Positional asphyxia in adults is a rare death. More common in infants it involves finding yourself in a position where your nose and mouth are covered, your larynx is blocked from the outside, or you can’t draw breathe into your lungs. People have been found dead behind couches, crawlspaces, trapped inside folding beds, in the hollow of trees, under heavy exercise equipment, and trapped behind a wall of other people. The cause of death is technically being crushed or damage to the body in any way except the person couldn’t draw in enough air to live.
1. Upside down is faster
Crucifixion was a prolonged, cruel ritualized death that has been popular on and off with many governments who wanted to appear very, very tough on crime. The Romans were specialists in not only torturing their victims, but in making them suffer for the maximum amount of time. Crucifixion was meant not only to kill the condemned, but as a public spectacle of humiliation. This wasn’t really meant to deter crime so much as to keep the whole of the populace under control as the Romans only used this type of execution on conquered peoples. This type of punishment was almost never carried on Roman citizen who were always granted more dignified deaths.
While it has been theorized that most crucifixion caused death by positional asphyxiation this has been disputed. Death by crucifixion could take hours or days. The actual cause of death varied depending on how exactly the executions carried out the method. If the execution included using a whip on the condemned then death than this along with the spikes being driven into the wrist and feet could cause hypvolemic shock or sepsis, but the most common cause was the eventual dehydration.
For St. Peter through the death might have been faster because of his own choice. According to Catholic Encyclopedia St. Peter was martyred in Rome after requesting to be crucified upside down since he didn’t feel he deserved to be martyred the same way as Jesus. His desire to suffer might have backfired as this position when actually have hastened his death by positional suffocation.
2. Permanently Restrained
Positional asphyxia is still a cause of death for people in custody in modern-day police departments only in less dramatic circumstances than during Roman times. This type of death usually happens when a handcuffed drunk or person similarly incapacitated individual is left in police vehicle or cell alone. The victim falls or rolls into a spot where the chest or neck is compressed and either can’t free themselves or is too impaired to try. It’s something to think about before hitting the bar and insulting that big burly cop with the bright shiny handcuffs.
3. The Ultimate High
A bizarre kid’s pastime known as the ‘fainting game’ involves a strange way to get high. The young person either tries to manually strangle him or herself or deliberately hanging upside so not only does blood rush to the head, they eventually become dizzy as in this position breathing becomes difficult. The high they are experiencing is of course near loss of consciousness and for some of them who don’t or can’t pull themselves up in time, there is a loss of consciousness. If they are found in time then their parents are left to make a tragic and bizarre discovery when they find their child hanging upside down from a bed or in a closet.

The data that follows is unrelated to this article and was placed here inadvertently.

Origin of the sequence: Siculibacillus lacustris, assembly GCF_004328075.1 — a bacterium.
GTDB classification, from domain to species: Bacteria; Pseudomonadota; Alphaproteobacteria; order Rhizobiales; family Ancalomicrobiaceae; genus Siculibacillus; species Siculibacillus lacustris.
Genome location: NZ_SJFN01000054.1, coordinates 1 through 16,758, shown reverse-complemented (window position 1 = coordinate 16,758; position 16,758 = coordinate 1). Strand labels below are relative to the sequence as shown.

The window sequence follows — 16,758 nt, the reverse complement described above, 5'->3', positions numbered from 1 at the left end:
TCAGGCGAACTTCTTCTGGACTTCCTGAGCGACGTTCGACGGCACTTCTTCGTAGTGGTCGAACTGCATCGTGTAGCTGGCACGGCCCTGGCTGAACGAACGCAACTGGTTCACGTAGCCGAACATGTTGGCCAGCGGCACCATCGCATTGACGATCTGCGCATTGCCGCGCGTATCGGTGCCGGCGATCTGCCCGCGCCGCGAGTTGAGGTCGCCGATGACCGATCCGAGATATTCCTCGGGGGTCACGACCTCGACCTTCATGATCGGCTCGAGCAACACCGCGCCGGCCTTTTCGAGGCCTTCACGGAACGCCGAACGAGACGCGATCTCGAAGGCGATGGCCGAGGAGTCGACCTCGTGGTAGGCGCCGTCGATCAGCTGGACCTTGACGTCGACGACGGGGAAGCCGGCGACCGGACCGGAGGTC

4. Funny it doesn’t look sexy
Erotic asphyxiation has claimed quite a few lives. Usually when police or emergency workers find the victim, they try to hide the strange sexual practice the victim was involved in from their family and friends, but often it just isn’t possible. Those who practice this sexual behavior strangle themselves or compress their chest or larynx often with restraints made of belts, scarves, or whatever is handy. Many of those who fail to release themselves are found with tale-tale tells like pornography or erotic art. Famous people who have died in this manner including most recently the actor David Carradine.
5. Only the bats can do that
David Blaine the magician and escape artist did it for weeks and doctors aren’t sure how he did. During a stunt in the fall of 2008 he hung upside down for 2 ½ days. To prepare for this test of endurance he lost weight, but doctors were still very concerned for the showman since the position put too much weight on the lungs and stress on the cardiovascular system.
It is a death that more than one cave explorer has literally fallen prey to as in the tragic case of John Jones of Stansbury Park, who died this November after becoming stuck in tight and tiny section of rock 150 below the surface in a Utah County cave. While rescuers rushed to the Nutty Putty cavern, they knew it was a race against time they were more than likely to lose as Jones was stuck in an almost straight up and down position that made breathing near impossible for the 26 year old. The position might also have caused swelling in the brain as his blood collected there. The cavern where the young man died has since been closed to the public until further notice. Becoming trapped as Jones did or falls down steep inclines account for most deaths among those who enjoy exploring caves.
If you’re claustrophobic then positional asphyxia would not be your preferred method of death and almost all such deaths are strange. Most of these victims who were not deliberately murdered are found in their bizarre positions with the peace and stillness of death masking the horror of their last moments as struggled for the breath of life.
Written by Kacey Stapleton – Copyrighted © www.weirdworm.com